Microfluidic fuel cell architectures are presented in this thesis. This work represents the mechanical and microfluidic portion of a microfluidic biofuel cell project. While the microfluidic fuel cells developed here are targeted to eventual integration with biocatalysts, the contributions of this thesis have more general applicability. The cell architectures are developed and evaluated based on conventional non-biological electrocatalysts. The fuel cells employ co-laminar flow of fuel and oxidant streams that do not require a membrane for physical separation, and comprise carbon or gold electrodes compatible with most enzyme immobilization schemes developed to date. The demonstrated microfluidic fuel cell architectures include the following: a single cell with planar gold electrodes and a grooved channel architecture that accommodates gaseous product evolution while preventing crossover effects; a single cell with planar carbon electrodes based on graphite rods; a three-dimensional hexagonal array cell based on multiple graphite rod electrodes with unique scale-up opportunities; a single cell with porous carbon electrodes that provides enhanced power output mainly attributed to the increased active area; a single cell with flow-through porous carbon electrodes that provides improved performance and overall energy conversion efficiency; and a single cell with flow-through porous gold electrodes with similar capabilities and reduced ohmic resistance. As compared to previous results, the microfluidic fuel cells developed in this work show improved fuel cell performance (both in terms of power density and efficiency). In addition, this dissertation includes the development of an integrated electrochemical velocimetry approach for microfluidic devices, and a computational modeling study of strategic enzyme patterning for microfluidic biofuel cells with consecutive reactions.

  15. Cell adhesion molecules involved in intrathymic T cell development.

    PubMed

    Patel, D D; Haynes, B F

    1993-08-01

    During stem cell migration to the thymus, intrathymic maturation of T cells, and emigration of mature T cells out of the thymus, intercellular interactions of developing T cells with a myriad of cell types are required for normal T cell development. Intercellular interactions of T cell precursors with endothelial cells, thymic epithelial cells, fibroblasts, thymic macrophages and dendritic cells are all mediated by adhesion molecules on immature T cells binding to ligands on thymic microenvironment cells. While many receptor-ligand interactions that are important in intrathymic T cell development are known, the adhesion molecules that are important for migration of T cell precursors to the thymus and for emigration of mature thymocytes from the thymus are poorly understood. An emerging concept is that select adhesion molecules at discrete stages of T cell maturation participate in and regulate the complex processes of T cell development. PMID:7693023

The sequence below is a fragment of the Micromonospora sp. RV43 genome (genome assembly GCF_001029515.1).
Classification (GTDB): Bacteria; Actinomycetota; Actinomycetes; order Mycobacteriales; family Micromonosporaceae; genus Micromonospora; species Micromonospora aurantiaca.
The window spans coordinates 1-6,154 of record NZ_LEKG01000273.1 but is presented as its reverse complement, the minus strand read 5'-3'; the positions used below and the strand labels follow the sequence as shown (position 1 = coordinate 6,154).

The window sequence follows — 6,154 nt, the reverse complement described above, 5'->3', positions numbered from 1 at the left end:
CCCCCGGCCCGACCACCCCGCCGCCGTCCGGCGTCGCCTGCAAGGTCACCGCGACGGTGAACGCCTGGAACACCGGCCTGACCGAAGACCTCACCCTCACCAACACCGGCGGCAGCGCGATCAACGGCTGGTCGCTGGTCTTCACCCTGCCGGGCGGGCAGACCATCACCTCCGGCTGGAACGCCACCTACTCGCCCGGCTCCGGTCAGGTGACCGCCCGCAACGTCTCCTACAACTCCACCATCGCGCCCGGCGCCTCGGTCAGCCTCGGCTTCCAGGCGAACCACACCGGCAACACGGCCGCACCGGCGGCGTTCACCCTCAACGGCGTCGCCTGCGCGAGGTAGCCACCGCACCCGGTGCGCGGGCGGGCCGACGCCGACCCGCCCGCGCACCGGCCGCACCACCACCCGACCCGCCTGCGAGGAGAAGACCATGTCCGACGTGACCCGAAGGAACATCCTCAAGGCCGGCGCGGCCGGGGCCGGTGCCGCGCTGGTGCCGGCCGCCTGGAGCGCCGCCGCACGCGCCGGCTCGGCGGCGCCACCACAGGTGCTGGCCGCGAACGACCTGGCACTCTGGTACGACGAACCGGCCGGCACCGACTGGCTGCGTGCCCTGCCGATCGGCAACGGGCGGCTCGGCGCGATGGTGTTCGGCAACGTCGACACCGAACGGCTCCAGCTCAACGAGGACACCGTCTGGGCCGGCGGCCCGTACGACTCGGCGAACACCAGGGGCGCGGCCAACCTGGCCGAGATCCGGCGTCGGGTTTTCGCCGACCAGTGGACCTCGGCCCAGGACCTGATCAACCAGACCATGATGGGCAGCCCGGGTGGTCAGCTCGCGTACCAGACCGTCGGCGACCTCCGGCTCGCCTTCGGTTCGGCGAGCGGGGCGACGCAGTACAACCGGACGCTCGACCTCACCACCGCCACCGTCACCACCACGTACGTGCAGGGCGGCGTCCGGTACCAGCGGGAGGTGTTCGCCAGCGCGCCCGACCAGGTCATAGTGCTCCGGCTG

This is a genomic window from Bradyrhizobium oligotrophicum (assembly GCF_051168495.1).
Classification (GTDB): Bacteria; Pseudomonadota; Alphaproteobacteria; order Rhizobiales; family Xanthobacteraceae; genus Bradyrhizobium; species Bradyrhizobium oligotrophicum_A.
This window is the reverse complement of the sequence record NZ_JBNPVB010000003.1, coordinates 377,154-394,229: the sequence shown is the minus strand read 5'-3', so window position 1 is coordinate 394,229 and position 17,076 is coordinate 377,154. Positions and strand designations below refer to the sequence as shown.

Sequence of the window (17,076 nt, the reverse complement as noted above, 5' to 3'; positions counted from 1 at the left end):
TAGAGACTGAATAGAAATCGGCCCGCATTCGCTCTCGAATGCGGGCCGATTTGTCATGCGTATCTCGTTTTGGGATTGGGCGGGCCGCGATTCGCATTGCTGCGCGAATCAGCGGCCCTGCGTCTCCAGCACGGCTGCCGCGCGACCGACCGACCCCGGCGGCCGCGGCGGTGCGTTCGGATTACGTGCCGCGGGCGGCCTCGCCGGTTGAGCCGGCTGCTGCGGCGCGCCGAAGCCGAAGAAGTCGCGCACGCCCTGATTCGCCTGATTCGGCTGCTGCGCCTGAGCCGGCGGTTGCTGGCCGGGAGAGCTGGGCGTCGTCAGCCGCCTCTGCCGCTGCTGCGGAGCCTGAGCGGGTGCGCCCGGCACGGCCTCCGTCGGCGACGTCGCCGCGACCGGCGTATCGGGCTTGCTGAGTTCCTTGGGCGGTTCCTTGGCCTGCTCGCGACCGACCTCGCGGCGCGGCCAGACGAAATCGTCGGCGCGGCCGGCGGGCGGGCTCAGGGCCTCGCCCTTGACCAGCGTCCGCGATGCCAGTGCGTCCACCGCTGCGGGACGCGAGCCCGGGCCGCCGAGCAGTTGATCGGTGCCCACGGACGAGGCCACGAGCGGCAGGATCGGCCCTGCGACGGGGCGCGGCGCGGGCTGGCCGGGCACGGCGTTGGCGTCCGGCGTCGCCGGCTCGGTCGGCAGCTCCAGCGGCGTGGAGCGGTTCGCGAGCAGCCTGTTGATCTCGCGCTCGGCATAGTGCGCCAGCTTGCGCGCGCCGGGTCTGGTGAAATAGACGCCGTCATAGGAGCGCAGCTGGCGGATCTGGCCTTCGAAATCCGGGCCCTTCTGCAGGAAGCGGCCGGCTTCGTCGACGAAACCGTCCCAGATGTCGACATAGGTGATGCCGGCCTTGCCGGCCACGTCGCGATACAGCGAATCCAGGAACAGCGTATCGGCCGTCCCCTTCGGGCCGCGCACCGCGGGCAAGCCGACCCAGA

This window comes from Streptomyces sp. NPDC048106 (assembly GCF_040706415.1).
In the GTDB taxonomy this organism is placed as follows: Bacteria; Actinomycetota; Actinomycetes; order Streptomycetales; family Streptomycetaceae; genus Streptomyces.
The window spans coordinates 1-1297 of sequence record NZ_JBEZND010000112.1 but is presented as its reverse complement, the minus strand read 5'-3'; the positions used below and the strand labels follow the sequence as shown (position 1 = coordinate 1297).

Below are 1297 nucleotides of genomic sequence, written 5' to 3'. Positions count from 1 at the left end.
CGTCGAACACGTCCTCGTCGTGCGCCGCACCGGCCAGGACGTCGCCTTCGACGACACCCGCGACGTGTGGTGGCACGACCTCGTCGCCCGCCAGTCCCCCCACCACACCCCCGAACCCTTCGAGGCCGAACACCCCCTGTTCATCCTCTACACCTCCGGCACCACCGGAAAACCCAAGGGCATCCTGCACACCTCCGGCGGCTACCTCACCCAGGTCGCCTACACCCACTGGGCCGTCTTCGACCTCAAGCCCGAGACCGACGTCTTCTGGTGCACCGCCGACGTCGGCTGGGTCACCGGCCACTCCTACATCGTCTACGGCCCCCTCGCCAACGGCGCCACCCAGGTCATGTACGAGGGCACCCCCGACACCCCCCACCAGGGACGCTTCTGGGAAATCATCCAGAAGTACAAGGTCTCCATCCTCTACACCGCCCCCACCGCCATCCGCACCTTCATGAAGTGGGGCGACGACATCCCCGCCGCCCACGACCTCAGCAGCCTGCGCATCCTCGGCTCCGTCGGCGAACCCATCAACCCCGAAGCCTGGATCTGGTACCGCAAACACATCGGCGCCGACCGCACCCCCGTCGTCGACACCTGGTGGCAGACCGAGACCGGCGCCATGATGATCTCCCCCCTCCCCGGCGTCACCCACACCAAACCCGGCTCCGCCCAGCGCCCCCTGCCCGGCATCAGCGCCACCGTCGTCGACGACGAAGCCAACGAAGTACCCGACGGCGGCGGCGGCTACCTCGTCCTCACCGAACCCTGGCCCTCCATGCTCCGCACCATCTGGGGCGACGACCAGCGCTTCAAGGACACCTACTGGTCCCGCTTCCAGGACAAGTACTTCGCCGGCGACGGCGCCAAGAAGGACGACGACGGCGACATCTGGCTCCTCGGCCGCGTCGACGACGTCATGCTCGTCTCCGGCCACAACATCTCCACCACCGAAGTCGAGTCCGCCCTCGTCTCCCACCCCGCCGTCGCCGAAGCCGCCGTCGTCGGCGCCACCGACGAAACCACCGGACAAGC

16. Regulation of Th2 Cell Immunity by Dendritic Cells

    PubMed Central

    Na, Hyeongjin

    2016-01-01

    Th2 cell immunity is required for host defense against helminths, but it is detrimental in allergic diseases in humans. Unlike Th1 cell and Th17 cell subsets, the mechanism by which dendritic cells modulate Th2 cell responses has been obscure, in part because of the inability of dendritic cells to provide IL-4, which is indispensable for Th2 cell lineage commitment. In this regard, immune cells other than dendritic cells, such as basophils and innate lymphoid cells, have been suggested as Th2 cell inducers. More recently, multiple independent researchers have shown that specialized subsets of dendritic cells mediate Th2 cell responses. This review will discuss the current understanding related to the regulation of Th2 cell responses by dendritic cells and other immune cells. PMID:26937227